Kevin Atkinson, chief executive of top 10 national building company Generation Homes says people engaging with building companies should check the companies’ robustness by asking for particular information before signing any contracts.
The demise of Stonewood Homes has jangled the nerves of prospective new home owners. While failures in the residential and wider construction industry have not been uncommon, to see a volume builder fail gets everyone’s attention. Such receiverships shouldn’t be a familiar rebuild tale. There are at least two sides to the success of any residential home build, even through the buoyant construction times that have been seen in Christchurch, Auckland and other parts of the country.
Firstly, the building companies themselves need to put processes in place to make sure they are ready to tackle problems that can arise – from cash flows being temporarily cut short to building material costs rising. Unfortunately in Christchurch many building companies, not just home building companies, who have failed in the past five years were small contractors who started post-quake and expanded too quickly to try to cash in on the $40 billion rebuild.
Secondly, people engaging with residential builders should be asking for particular information to get a guide on a company’s robustness. They should be ensuring any company they engage with has a long and well established reputation. In 2014, more than 22 companies working in the wider construction industry failed, going into liquidation or receivership. The common theme with most of these companies was that they were less than five years old.
When a building company fails it is often the subcontractors left out of pocket that are among the most financially impacted, along with homeowners caught in the midst of a failed building process. However homeowners are usually protected under the Master Build Guarantee run by Registered Master Builders NZ or Residential Build Guarantee run by New Zealand Certified Builders (NZCB).
A Residential Build Guarantee, which covers for loss of deposit and non-completion of a project, will help give a home buyer confidence. Customers should also be careful only to pay agreed sums to a builder on the staged completion of work.
Building companies, particularly those ramping up work, should be careful of cash flows. Some that have failed in the past have got into trouble because of time delays in payment or post rebuild delays from payments owed by insurance companies.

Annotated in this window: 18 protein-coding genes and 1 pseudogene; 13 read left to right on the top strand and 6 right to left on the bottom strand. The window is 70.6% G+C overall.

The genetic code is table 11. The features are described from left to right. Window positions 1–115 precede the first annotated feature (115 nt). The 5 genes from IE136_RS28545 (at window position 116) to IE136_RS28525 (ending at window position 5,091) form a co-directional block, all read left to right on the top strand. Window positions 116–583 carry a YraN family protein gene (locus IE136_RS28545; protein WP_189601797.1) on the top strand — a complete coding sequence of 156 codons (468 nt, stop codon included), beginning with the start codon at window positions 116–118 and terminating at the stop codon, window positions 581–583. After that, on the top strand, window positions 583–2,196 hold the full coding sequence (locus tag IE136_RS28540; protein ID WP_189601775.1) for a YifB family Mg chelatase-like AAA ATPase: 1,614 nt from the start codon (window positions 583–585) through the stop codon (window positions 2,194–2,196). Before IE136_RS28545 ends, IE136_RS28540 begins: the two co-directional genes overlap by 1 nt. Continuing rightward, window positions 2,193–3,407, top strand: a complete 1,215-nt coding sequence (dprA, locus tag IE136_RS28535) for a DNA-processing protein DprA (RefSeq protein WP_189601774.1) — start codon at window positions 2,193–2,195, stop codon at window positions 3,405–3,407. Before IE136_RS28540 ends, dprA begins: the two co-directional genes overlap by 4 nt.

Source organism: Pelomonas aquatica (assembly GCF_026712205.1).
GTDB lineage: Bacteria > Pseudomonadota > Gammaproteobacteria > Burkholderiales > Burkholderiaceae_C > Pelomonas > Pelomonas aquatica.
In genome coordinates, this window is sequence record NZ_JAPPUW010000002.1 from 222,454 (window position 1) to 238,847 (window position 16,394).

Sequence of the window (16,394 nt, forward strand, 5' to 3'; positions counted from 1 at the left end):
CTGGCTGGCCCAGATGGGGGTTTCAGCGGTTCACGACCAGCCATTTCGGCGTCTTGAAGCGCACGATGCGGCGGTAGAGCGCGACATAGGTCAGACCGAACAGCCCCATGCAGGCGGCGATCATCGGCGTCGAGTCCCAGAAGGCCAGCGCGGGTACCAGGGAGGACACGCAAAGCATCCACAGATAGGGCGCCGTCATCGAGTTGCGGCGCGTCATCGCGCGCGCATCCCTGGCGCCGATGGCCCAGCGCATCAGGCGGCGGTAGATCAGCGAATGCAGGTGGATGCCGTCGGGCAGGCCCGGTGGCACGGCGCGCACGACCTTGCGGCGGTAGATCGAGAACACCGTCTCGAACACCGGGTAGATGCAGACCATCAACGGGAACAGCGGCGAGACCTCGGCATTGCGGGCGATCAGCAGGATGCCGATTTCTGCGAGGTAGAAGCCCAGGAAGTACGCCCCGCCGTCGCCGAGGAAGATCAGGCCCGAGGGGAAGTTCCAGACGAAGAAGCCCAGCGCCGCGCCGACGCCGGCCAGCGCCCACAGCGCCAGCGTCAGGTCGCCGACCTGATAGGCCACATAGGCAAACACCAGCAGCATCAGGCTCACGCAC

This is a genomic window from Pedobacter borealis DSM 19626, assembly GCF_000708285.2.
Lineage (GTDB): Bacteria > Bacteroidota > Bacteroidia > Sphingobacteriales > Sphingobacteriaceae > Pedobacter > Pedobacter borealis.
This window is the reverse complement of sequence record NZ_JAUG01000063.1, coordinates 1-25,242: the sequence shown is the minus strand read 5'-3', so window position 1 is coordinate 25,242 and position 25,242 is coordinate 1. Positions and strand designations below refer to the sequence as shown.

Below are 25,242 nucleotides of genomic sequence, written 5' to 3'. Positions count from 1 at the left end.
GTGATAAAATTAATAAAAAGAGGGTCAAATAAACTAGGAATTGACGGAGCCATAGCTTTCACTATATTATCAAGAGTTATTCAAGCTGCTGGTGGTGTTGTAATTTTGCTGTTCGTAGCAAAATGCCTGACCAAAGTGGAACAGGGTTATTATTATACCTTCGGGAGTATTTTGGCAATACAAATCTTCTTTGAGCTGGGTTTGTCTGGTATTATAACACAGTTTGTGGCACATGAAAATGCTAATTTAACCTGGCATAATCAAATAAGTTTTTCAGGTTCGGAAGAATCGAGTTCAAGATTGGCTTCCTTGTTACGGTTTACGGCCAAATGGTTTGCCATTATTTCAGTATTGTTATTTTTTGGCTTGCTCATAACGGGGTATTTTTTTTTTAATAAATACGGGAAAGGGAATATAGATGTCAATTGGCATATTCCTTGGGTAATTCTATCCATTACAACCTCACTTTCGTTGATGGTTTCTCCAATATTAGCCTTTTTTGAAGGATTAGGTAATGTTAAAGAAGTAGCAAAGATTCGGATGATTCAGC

Some managers simply take their eye off the ball. They can be too focused on seeking out new customers and forget about keeping financials robust and keeping to a strict building schedule. Smaller companies can be hit if staff take time off through an injury or illness.
Within the Canterbury rebuild some firms have faced higher costs as subcontractors, with lots of work on, are not always available to move on to a build on the agreed dates. This can create a domino effect and push out building date completion and costs.
In the meantime prices keep rising. Other items like scaffolding, which due to increased health and safety laws need to be kept on site for longer than in the past, push up costs.
Some larger companies have realised their processes are poor, and brought in an independent board to oversee processes. Quality directors with excellent governance skills can make all the difference.
So what can prospective homeowners do to ensure they find a great building partner? They should use the traditional method of asking for recommendations as to who is the best in the market.
Checks can start at a builder’s website, but also involve the customer getting out to see the quality of projects the company has on the go and, particularly talking to others regarding their build experiences with the company. If new builds by a particular builder have visibly stalled, this is a bad sign.
Any mention of “PC”, “provisional costs” or “prices to be confirmed” in contracts should be avoided. This means a builder has not set in stone the price for a certain part of a build so that it can be altered if costs balloon.
However, the current economic backdrop should still be seen positively.
Kiwis wanting to invest or build new homes remain buoyed by low interest rates and strong net migration. The most recent figures from Statistics New Zealand show an annual net gain of more than 65,000 into the country.
Christchurch building companies faced off against land quality issues, a slow response by insurance companies and delays within council consenting processes. However many of those barriers have now been removed and people wanting to build their own home can be assured there are a lot of quality and reliable builders working in Canterbury.